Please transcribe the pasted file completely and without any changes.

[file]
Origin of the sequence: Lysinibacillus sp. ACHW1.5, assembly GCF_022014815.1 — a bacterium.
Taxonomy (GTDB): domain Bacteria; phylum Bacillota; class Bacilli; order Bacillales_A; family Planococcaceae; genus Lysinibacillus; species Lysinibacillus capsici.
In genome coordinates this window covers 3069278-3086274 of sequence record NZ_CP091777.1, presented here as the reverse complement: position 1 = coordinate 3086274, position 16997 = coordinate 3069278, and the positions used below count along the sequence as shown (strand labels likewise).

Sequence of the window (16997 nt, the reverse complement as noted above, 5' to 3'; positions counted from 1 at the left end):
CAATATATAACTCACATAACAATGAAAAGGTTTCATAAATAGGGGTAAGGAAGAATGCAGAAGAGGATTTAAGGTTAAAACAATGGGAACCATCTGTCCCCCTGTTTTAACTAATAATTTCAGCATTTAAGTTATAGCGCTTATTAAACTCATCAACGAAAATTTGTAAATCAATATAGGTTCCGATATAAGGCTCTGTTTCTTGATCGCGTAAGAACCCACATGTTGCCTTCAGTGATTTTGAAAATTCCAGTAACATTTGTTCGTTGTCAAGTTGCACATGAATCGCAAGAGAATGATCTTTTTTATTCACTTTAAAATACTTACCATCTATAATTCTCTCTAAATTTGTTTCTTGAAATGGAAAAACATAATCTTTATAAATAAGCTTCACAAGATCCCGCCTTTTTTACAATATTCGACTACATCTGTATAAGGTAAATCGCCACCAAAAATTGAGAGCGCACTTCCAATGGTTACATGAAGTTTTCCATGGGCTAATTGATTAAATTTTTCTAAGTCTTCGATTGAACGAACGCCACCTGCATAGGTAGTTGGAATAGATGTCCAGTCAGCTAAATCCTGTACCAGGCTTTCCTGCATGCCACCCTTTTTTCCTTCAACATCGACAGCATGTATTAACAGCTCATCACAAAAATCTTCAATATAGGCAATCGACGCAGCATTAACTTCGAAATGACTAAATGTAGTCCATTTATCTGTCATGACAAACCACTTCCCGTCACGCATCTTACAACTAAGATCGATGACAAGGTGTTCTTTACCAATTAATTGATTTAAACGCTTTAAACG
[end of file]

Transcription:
Origin of the sequence: Lysinibacillus sp. ACHW1.5, assembly GCF_022014815.1 — a bacterium.
Taxonomy (GTDB): domain Bacteria; phylum Bacillota; class Bacilli; order Bacillales_A; family Planococcaceae; genus Lysinibacillus; species Lysinibacillus capsici.
In genome coordinates this window covers 3069278-3086274 of sequence record NZ_CP091777.1, presented here as the reverse complement: position 1 = coordinate 3086274, position 16997 = coordinate 3069278, and the positions used below count along the sequence as shown (strand labels likewise).

Sequence of the window (16997 nt, the reverse complement as noted above, 5' to 3'; positions counted from 1 at the left end):
CAATATATAACTCACATAACAATGAAAAGGTTTCATAAATAGGGGTAAGGAAGAATGCAGAAGAGGATTTAAGGTTAAAACAATGGGAACCATCTGTCCCCCTGTTTTAACTAATAATTTCAGCATTTAAGTTATAGCGCTTATTAAACTCATCAACGAAAATTTGTAAATCAATATAGGTTCCGATATAAGGCTCTGTTTCTTGATCGCGTAAGAACCCACATGTTGCCTTCAGTGATTTTGAAAATTCCAGTAACATTTGTTCGTTGTCAAGTTGCACATGAATCGCAAGAGAATGATCTTTTTTATTCACTTTAAAATACTTACCATCTATAATTCTCTCTAAATTTGTTTCTTGAAATGGAAAAACATAATCTTTATAAATAAGCTTCACAAGATCCCGCCTTTTTTACAATATTCGACTACATCTGTATAAGGTAAATCGCCACCAAAAATTGAGAGCGCACTTCCAATGGTTACATGAAGTTTTCCATGGGCTAATTGATTAAATTTTTCTAAGTCTTCGATTGAACGAACGCCACCTGCATAGGTAGTTGGAATAGATGTCCAGTCAGCTAAATCCTGTACCAGGCTTTCCTGCATGCCACCCTTTTTTCCTTCAACATCGACAGCATGTATTAACAGCTCATCACAAAAATCTTCAATATAGGCAATCGACGCAGCATTAACTTCGAAATGACTAAATGTAGTCCATTTATCTGTCATGACAAACCACTTCCCGTCACGCATCTTACAACTAAGATCGATGACAAGGTGTTCTTTACCAATTAATTGATTTAAACGCTTTAAACG